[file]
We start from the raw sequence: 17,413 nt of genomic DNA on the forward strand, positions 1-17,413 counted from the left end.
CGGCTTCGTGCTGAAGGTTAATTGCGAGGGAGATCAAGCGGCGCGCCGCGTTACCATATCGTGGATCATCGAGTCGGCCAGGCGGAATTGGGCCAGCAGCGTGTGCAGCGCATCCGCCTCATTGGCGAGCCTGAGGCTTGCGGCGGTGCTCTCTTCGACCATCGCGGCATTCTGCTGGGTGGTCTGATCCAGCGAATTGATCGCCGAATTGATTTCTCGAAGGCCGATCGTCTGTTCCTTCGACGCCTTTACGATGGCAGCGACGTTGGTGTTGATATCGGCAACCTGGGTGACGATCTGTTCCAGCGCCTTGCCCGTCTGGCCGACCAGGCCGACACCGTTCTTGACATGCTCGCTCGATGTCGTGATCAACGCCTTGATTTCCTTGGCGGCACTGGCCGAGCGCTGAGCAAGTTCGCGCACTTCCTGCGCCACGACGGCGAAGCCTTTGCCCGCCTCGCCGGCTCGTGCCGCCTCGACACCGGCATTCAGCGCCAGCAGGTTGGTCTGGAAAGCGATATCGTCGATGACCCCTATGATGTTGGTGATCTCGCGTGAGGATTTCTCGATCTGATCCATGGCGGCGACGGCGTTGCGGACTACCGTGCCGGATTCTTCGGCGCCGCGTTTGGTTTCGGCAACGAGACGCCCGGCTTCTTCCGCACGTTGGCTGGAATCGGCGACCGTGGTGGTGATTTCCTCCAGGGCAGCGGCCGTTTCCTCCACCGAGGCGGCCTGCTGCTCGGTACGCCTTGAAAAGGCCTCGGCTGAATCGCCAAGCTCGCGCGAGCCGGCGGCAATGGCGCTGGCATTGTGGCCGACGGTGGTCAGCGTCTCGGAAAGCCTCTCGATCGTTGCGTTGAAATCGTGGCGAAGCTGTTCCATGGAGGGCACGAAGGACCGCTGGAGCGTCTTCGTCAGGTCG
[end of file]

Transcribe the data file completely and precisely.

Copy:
We start from the raw sequence: 17,413 nt of genomic DNA on the forward strand, positions 1-17,413 counted from the left end.
CGGCTTCGTGCTGAAGGTTAATTGCGAGGGAGATCAAGCGGCGCGCCGCGTTACCATATCGTGGATCATCGAGTCGGCCAGGCGGAATTGGGCCAGCAGCGTGTGCAGCGCATCCGCCTCATTGGCGAGCCTGAGGCTTGCGGCGGTGCTCTCTTCGACCATCGCGGCATTCTGCTGGGTGGTCTGATCCAGCGAATTGATCGCCGAATTGATTTCTCGAAGGCCGATCGTCTGTTCCTTCGACGCCTTTACGATGGCAGCGACGTTGGTGTTGATATCGGCAACCTGGGTGACGATCTGTTCCAGCGCCTTGCCCGTCTGGCCGACCAGGCCGACACCGTTCTTGACATGCTCGCTCGATGTCGTGATCAACGCCTTGATTTCCTTGGCGGCACTGGCCGAGCGCTGAGCAAGTTCGCGCACTTCCTGCGCCACGACGGCGAAGCCTTTGCCCGCCTCGCCGGCTCGTGCCGCCTCGACACCGGCATTCAGCGCCAGCAGGTTGGTCTGGAAAGCGATATCGTCGATGACCCCTATGATGTTGGTGATCTCGCGTGAGGATTTCTCGATCTGATCCATGGCGGCGACGGCGTTGCGGACTACCGTGCCGGATTCTTCGGCGCCGCGTTTGGTTTCGGCAACGAGACGCCCGGCTTCTTCCGCACGTTGGCTGGAATCGGCGACCGTGGTGGTGATTTCCTCCAGGGCAGCGGCCGTTTCCTCCACCGAGGCGGCCTGCTGCTCGGTACGCCTTGAAAAGGCCTCGGCTGAATCGCCAAGCTCGCGCGAGCCGGCGGCAATGGCGCTGGCATTGTGGCCGACGGTGGTCAGCGTCTCGGAAAGCCTCTCGATCGTTGCGTTGAAATCGTGGCGAAGCTGTTCCATGGAGGGCACGAAGGACCGCTGGAGCGTCTTCGTCAGGTCG